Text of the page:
In East Baltimore, the storied Johns Hopkins University School of Medicine campus, emblematized by its castlelike Queen Anne–style brick Billings Administration Building, stands in striking contrast with its environs. Around it is one of the city's most dangerous neighborhoods, where crime and poverty rates are double the city average, and street after street is lined with mostly vacant, ghostlike row houses with boarded-up windows and doors.
The nonprofit East Baltimore Development Inc. hopes that the new school—part of an 88-acre, $1.8 billion mixed-income residential and commercial redevelopment it is managing—will attract young families to the neighborhood, raise real estate values, and further drive development. Johns Hopkins contributed $15 million toward school construction and is offering subsidies to its employees who move to the neighborhood. “The school is an important way for Hopkins to show a different side of itself to the community,” says Ronald J. Daniels, who made Henderson-Hopkins a priority when he was named university president in 2009.
Rogers's scheme draws from the neighborhood's existing architectural fabric, characterized by two- and three-story brick and formstone row houses interspersed with beefier landmarks—the Italianate St. Wenceslaus church, dating to 1914; the recently renovated American Brewery building built in 1887; and Shimek's Bohemian Hall, a former church-organ factory that is now itself a Baptist church. Following the silhouette of the surrounding streets, the school consists of long rows of squat, copper-colored precast concrete facades that echo the formstone veneer of the adjacent houses, interrupted with tall translucent volumes containing large communal spaces. “We didn't want to land a spaceship in the middle of this neighborhood,” says firm principal Robert M. Rogers. “It was about being a neighborhood school and an urban school, unabashedly.”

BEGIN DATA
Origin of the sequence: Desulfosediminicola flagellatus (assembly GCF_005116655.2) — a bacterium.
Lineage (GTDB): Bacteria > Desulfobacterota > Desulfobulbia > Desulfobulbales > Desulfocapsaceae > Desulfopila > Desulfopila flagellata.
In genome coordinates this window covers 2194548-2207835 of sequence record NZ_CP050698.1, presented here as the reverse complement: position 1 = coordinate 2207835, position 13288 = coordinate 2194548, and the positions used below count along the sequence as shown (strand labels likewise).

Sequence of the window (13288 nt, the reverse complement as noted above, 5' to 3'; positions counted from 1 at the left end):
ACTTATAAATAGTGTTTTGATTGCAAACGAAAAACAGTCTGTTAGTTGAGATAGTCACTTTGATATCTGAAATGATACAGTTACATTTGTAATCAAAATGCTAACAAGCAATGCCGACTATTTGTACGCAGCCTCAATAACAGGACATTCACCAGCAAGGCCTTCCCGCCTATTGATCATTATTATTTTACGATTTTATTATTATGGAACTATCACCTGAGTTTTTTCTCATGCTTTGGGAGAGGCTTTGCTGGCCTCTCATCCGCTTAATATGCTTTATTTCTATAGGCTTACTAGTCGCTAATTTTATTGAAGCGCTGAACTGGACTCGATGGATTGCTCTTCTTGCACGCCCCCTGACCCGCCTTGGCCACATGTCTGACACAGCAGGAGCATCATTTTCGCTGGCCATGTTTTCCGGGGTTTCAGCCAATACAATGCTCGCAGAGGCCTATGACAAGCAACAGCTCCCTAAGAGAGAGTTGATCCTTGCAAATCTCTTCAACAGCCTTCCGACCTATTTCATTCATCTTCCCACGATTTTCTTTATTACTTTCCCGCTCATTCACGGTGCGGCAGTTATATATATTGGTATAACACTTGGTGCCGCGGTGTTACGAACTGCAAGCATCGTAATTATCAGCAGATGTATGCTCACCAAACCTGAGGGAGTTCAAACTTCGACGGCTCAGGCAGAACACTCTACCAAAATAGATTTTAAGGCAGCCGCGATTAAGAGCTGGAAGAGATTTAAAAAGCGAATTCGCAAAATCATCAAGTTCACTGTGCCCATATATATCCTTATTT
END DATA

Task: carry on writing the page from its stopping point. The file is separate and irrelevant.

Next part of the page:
The architects also wanted to incorporate the traditions of Baltimore neighborhoods. In East Baltimore's heyday in the 1940s and '50s, the two- or three-step marble stoops that front every row house were social centers, where neighbors gossiped and hung out; the street bonhomie was central to life in Baltimore. “There were 900-square-foot houses on this lot with two families in them, so the street had to be the gathering space,” says associate partner Vincent Lee, who grew up in Baltimore. “We wanted to reinforce that community idea of public space.”
This concept made its way into the school. Henderson-Hopkins's community amenities are grouped along the spine of a major thoroughfare, Ashland Avenue, with the school tucked behind. This organization allowed the architects to create a gated security system, with the auditorium, gym, family-resource center, and library accessible after hours. The architects preserved the facades and stoops of nine historic row houses, listed on the state historic registry, for the front of the new library along Ashland. Marble stoops from other razed buildings were repurposed as outdoor seating.
Inside, the school has a different vibe: modern, expansive, even cool. K–8 students are grouped in five clusters or “houses,” with two grades and 120 students per cluster (except kindergarten, which is by itself). Each house, containing traditional classrooms, seminar-size rooms, and flexible open learning spaces, has its own double-height (or taller) commons and an outdoor terrace. Doing away with a traditional cafeteria, each house has a servery, and kids eat in the commons. “It was a big decision to say we're not going to have a cafeteria, because cafeterias are about travel time, discipline, lining up, getting there and coming back,” Rogers says, adding that it reinforced the idea that Henderson-Hopkins's design, which has only 16 traditional classrooms, needed to be radically different from a typical school.
The campus, occupied since January, is arranged in chronological order by grade, with space starting to open up and become more complex as students get older. The Early Childhood Center (ECC), which is expected to open in late summer and will accept babies as young as 6 weeks old, is inward-looking, Rogers says, designed to make kids feel secure and develop skills in spaces designed at their scale. (The windows practically reach the ground, so toddlers can see out.)
As you get farther along, there are fewer traditional classrooms, larger common spaces, and more freedom to roam the campus. Middle-schoolers have access to a roof deck looking out to the city. “Up there, you can see the neighborhood, you see the world,” Rogers says. “It's the complete opposite of the insular, secure world that you started in as a 2-year-old. You get to see your own progression.”
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